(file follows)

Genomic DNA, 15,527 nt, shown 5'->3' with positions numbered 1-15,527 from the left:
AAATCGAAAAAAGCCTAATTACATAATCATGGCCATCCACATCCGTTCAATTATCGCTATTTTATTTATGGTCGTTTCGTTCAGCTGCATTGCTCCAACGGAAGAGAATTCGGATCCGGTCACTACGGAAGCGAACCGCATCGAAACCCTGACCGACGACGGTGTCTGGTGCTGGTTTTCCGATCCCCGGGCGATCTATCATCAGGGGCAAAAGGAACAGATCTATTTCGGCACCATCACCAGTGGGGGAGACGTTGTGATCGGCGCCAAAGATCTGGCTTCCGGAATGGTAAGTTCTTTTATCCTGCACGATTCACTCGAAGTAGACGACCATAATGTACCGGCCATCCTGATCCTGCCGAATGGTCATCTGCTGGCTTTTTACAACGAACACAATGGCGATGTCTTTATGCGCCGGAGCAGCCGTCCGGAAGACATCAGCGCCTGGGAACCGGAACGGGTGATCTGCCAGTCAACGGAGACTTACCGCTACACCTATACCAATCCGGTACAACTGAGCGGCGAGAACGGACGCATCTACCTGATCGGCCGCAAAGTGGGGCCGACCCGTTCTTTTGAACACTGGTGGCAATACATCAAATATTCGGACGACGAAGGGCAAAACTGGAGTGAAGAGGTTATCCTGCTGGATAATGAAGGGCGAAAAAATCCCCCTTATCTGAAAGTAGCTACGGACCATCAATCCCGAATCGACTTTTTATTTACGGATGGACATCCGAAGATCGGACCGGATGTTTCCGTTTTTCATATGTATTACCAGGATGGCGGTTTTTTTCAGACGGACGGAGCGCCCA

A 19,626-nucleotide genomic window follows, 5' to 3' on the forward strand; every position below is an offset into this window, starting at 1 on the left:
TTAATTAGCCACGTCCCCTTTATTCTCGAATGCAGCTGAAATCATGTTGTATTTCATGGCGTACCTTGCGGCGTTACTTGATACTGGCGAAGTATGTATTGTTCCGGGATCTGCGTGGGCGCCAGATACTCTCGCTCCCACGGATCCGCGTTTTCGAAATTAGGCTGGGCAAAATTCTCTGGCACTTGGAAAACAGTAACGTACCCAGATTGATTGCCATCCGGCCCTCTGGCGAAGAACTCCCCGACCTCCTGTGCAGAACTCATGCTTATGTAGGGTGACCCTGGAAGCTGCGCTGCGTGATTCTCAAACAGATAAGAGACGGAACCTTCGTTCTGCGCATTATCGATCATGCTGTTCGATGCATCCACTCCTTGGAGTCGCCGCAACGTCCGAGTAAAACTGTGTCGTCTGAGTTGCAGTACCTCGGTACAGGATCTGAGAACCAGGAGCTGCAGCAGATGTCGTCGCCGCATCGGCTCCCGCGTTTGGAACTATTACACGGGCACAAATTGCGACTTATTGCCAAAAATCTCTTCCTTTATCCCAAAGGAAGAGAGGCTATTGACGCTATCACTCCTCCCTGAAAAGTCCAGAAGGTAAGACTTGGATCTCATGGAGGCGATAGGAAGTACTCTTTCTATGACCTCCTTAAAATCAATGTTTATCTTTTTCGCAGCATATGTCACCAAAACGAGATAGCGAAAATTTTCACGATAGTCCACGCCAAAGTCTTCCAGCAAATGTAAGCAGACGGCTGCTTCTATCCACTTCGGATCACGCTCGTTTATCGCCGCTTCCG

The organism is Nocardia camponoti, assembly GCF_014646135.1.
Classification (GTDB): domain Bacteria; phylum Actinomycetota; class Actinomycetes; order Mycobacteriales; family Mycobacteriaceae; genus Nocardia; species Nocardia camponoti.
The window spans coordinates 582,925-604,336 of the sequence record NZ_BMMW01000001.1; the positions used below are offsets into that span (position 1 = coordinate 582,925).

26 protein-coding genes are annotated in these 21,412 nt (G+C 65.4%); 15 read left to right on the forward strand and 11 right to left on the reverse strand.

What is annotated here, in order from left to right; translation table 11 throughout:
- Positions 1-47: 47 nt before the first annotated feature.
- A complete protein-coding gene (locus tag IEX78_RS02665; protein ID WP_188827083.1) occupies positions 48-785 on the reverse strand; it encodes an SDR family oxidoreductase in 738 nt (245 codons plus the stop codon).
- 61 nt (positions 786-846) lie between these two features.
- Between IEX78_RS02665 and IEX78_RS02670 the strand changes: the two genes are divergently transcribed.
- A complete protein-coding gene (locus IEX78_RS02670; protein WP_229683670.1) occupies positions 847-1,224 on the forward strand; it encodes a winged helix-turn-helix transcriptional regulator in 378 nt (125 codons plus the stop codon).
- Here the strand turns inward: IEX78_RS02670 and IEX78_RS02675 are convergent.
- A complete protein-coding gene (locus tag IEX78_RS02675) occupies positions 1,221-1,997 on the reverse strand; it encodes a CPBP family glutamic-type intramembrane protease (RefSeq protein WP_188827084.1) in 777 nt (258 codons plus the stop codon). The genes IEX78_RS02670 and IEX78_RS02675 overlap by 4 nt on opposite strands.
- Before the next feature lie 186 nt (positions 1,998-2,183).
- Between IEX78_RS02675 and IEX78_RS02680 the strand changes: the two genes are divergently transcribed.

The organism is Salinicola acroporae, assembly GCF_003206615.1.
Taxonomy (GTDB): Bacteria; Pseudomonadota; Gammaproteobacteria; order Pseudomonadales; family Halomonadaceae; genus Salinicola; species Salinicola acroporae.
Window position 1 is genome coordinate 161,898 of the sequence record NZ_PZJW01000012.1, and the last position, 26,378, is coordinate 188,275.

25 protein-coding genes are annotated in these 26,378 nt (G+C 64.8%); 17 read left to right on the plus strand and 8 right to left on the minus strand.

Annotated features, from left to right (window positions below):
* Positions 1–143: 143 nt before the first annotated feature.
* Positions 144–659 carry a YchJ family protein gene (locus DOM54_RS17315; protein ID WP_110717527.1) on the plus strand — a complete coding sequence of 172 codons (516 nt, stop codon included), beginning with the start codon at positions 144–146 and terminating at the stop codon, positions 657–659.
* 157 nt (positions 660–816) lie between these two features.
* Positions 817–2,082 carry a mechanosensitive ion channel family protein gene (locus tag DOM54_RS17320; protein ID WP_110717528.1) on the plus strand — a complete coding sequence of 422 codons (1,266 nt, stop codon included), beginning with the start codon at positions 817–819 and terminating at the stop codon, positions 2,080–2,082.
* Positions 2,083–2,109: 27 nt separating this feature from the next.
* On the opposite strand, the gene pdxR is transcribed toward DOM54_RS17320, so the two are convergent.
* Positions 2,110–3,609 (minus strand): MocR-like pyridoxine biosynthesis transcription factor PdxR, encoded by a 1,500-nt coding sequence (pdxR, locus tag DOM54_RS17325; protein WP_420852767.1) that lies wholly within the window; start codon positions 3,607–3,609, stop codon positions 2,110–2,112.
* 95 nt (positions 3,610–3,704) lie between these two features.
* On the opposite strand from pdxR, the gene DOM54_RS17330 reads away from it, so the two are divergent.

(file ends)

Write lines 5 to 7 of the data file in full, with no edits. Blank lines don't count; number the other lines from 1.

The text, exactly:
The organism is Nocardia camponoti, assembly GCF_014646135.1.
Classification (GTDB): domain Bacteria; phylum Actinomycetota; class Actinomycetes; order Mycobacteriales; family Mycobacteriaceae; genus Nocardia; species Nocardia camponoti.
The window spans coordinates 582,925-604,336 of the sequence record NZ_BMMW01000001.1; the positions used below are offsets into that span (position 1 = coordinate 582,925).